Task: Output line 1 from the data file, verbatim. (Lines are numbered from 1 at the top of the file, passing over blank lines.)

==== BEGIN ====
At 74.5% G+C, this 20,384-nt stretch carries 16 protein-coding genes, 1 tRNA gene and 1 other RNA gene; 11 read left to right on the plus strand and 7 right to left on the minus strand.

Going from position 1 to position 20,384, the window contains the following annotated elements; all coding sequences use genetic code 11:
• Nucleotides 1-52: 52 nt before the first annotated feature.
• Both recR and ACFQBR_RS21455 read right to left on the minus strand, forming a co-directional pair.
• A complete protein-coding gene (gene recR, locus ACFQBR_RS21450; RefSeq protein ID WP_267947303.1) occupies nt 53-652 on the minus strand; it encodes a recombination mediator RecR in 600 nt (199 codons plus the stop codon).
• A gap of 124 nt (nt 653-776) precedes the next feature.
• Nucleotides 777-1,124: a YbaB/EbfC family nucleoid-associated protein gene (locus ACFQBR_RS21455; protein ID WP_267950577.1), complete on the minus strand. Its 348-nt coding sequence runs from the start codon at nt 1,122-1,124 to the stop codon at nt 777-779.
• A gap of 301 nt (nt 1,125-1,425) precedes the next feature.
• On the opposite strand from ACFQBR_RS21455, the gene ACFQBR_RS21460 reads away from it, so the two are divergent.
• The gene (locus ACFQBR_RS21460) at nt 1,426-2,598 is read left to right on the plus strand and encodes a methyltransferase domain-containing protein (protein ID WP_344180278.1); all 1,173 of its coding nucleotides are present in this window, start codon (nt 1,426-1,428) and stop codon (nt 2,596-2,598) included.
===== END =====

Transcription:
At 74.5% G+C, this 20,384-nt stretch carries 16 protein-coding genes, 1 tRNA gene and 1 other RNA gene; 11 read left to right on the plus strand and 7 right to left on the minus strand.